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The Internet

Yahoo broke mailing lists, oops

As many of you know, Dara and I host our own teeny Internet site, including Web and mail support. As part of this, we host several mailing lists, using MailMan as our mailing list system of choice.

This weekend one of our users on the LexFA list (that’s the mailing list for the Lexington Fantasy Association) reported a weird problem to me. He was subscribed to the list with a Yahoo email address, but not receiving email from the list. I logged into the list’s administration website, checked the member settings, and determined that he was indeed correctly subscribed to the list, and not set Nomail or blocked for too many bounces or anything of that nature. As far as the list was concerned, he should have been getting mail and wasn’t.

So, since software testing is in fact what I do for my day job, I immediately went, “Hey, I have a Yahoo account myself. Let’s see if I can reproduce this problem.”

I COULD. I was able to subscribe my Yahoo account to the list. I was able to post to it–which I confirmed by monitoring the list’s archives, where the message showed up. Likewise, Dara confirmed by monitoring our system logs that the message got to our server.

Where it fell over, however, was that message trying to get back to Yahoo so that my Inbox could actually see it.

And further investigation finally got me to this Computerworld article. The tl;dr version of this, in case you aren’t a techie, is that basically Yahoo instituted an anti-spam tactic that sounds good in theory: i.e., it’s trying to prevent spammers from sending mail that pretends to be from legitimate Yahoo users. Yahoo has a setting in place that basically now says “If you get a mail that claims to be from a Yahoo user, and it didn’t actually come from our servers, you should bounce it because it’s probably spam”.

The problem with this, though, is that it breaks mailing list behavior. Because what happens now is this:

  • Yahoo user sends a mail to a mailing list she’s on.
  • The mailing list goes “ah, I have a mail from a subscriber! I shall send it to all the other subscribers!”
  • Then the mail tries to come back to the Yahoo user. Except now Yahoo’s own servers see this mail come in, which is claiming to be from a Yahoo user. (Because it IS, because it’s the user’s own mail to her mailing list that she’s on.) BUT, Yahoo also sees that this mail didn’t come from Yahoo’s servers. (Which it didn’t, at least in our case, because our mailing list is not hosted with Yahoo.)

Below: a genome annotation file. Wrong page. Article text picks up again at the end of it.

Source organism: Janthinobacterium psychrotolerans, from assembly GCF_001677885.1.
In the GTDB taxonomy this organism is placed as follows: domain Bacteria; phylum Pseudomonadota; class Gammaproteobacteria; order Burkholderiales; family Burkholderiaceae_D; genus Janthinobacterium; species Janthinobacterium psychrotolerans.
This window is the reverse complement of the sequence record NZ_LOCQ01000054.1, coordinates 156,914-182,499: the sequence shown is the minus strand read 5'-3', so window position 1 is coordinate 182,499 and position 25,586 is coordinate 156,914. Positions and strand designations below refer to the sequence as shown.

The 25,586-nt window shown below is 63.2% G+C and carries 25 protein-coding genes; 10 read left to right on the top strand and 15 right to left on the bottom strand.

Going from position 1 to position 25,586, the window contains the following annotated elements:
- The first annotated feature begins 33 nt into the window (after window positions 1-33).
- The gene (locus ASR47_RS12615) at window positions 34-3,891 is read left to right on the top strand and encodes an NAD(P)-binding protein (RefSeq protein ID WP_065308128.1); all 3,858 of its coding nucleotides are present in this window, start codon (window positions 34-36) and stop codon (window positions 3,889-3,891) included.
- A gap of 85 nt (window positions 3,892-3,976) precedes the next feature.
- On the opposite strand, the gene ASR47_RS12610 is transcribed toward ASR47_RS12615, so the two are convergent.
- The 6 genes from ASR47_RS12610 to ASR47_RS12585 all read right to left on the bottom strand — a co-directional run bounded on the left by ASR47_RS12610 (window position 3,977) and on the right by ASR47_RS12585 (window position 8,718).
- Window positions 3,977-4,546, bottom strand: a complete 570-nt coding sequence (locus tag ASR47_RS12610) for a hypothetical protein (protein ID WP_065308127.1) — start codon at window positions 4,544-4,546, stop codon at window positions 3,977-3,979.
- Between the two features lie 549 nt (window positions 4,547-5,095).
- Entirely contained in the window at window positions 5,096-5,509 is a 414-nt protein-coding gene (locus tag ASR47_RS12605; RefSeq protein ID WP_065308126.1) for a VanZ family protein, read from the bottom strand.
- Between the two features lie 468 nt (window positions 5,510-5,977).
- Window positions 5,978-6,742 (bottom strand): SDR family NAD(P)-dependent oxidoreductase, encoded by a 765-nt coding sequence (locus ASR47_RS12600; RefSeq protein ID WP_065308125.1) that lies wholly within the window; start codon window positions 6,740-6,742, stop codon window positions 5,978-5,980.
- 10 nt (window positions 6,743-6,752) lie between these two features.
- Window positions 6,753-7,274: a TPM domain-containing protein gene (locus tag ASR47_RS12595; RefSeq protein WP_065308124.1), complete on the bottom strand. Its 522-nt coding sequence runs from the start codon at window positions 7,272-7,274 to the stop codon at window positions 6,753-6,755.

• Yahoo’s servers go “MUST BE SPAM” and promptly ditch the mail before the user ever sees it.
  • End result: the user wonders where the hell her mail is, and whether something is broken about the list, or whether she got unsubscribed by mistake. When all this time, nothing is wrong with the list at all.

Yahoo, as per this Help link on and this link on the Yahoomail tumblr, is aware of the problem. However, their suggestion for how mailing lists should handle this is suboptimal–i.e., that we should set our mailing lists to have the list be the sending address. This would result in not being able to see who sends what messages.

So for now Dara and I are moving forward with an attempt to do a distribution upgrade on our mail server, for starters. If this is successful, this should let us upgrade our MailMan system to a version that’ll handle Yahoo’s more stringent settings.

In the meantime, though, if anyone reading this is trying to get mailing list mails at a Yahoo address and you’re having trouble with it, chances are good that this is why. You may need to consider getting your mail at an alternate address.

Apologies to folks directly impacted by this on our mailing lists–hopefully we can get a more recent version of MailMan running, and fix this problem! more as I know it!

ETA Dara and I were up till 1am last night trying to fix this, and now we do at least have a fix in place. We updated our MailMan install to the latest available version, 2.1.18-1, which has settings to talk to what Yahoo did and let mail come on through. However, THAT required Dara to do local tweaking of the source code so that we could actually have emails to the list still have identifiable senders, about which she is displeased. She posts about it here.